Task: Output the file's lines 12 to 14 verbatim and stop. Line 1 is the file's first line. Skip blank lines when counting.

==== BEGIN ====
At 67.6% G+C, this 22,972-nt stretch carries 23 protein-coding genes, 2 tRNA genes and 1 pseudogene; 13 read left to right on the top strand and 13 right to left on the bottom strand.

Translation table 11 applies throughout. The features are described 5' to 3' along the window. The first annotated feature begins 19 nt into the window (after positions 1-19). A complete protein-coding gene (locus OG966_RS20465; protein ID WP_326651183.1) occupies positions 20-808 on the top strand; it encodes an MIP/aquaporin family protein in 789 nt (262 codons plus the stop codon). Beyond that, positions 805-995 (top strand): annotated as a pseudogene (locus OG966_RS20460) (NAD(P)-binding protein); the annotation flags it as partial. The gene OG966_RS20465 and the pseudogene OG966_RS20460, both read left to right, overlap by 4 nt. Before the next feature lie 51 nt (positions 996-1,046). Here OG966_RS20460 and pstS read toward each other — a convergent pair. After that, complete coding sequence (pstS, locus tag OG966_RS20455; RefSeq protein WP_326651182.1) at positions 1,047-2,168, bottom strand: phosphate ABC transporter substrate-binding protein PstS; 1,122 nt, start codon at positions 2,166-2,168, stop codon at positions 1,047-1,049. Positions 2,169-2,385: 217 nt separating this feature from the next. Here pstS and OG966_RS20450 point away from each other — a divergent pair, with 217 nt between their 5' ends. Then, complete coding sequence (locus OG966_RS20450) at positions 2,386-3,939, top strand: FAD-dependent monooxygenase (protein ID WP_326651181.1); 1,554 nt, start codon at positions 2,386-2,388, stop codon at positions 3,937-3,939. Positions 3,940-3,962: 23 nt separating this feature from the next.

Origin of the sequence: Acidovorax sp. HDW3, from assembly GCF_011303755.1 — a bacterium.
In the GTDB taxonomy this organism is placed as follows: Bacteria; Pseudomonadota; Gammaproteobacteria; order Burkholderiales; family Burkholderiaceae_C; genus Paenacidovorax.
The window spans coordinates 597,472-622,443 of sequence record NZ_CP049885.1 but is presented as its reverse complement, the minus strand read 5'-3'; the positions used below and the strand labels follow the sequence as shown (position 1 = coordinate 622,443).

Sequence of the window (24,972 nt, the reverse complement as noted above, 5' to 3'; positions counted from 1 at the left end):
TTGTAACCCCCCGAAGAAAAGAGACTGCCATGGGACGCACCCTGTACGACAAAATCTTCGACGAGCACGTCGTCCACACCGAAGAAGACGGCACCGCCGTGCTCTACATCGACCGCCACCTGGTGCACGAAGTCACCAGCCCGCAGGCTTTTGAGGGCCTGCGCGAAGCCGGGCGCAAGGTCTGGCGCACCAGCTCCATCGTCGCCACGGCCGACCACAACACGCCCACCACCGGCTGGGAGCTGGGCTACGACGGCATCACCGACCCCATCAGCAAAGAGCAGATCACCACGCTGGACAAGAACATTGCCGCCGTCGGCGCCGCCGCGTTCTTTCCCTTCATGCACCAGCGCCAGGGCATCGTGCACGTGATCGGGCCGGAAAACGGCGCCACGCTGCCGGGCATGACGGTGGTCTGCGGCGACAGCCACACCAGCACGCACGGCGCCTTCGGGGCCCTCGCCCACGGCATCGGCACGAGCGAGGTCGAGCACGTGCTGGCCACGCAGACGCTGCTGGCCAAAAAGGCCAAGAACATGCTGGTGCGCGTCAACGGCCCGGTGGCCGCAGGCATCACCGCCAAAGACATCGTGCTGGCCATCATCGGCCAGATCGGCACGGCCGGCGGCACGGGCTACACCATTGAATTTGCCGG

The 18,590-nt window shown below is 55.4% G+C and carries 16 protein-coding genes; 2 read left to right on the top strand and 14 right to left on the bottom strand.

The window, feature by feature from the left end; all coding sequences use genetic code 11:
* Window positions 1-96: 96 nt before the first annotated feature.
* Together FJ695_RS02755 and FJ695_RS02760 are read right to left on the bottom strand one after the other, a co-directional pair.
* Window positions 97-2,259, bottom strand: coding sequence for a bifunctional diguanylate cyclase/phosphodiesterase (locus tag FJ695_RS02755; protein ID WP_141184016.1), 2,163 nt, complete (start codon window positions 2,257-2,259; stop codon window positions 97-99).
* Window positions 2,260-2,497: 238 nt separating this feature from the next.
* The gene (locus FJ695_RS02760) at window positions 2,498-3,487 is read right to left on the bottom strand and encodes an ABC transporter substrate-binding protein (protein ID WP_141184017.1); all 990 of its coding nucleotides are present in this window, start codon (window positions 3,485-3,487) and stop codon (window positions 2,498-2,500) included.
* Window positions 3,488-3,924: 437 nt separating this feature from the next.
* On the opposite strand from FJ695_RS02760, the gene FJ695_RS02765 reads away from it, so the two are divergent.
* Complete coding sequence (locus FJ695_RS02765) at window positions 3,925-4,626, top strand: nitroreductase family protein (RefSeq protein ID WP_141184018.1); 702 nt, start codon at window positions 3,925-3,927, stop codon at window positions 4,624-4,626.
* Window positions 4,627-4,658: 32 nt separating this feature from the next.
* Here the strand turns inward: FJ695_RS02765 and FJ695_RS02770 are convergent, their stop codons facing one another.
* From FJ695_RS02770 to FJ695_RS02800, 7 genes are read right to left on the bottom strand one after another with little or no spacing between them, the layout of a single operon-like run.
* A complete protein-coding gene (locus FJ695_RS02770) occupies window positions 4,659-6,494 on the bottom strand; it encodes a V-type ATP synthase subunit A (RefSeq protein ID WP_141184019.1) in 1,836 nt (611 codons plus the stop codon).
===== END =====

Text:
* Window positions 97-2,259, bottom strand: coding sequence for a bifunctional diguanylate cyclase/phosphodiesterase (locus tag FJ695_RS02755; protein ID WP_141184016.1), 2,163 nt, complete (start codon window positions 2,257-2,259; stop codon window positions 97-99).
* Window positions 2,260-2,497: 238 nt separating this feature from the next.
* The gene (locus FJ695_RS02760) at window positions 2,498-3,487 is read right to left on the bottom strand and encodes an ABC transporter substrate-binding protein (protein ID WP_141184017.1); all 990 of its coding nucleotides are present in this window, start codon (window positions 3,485-3,487) and stop codon (window positions 2,498-2,500) included.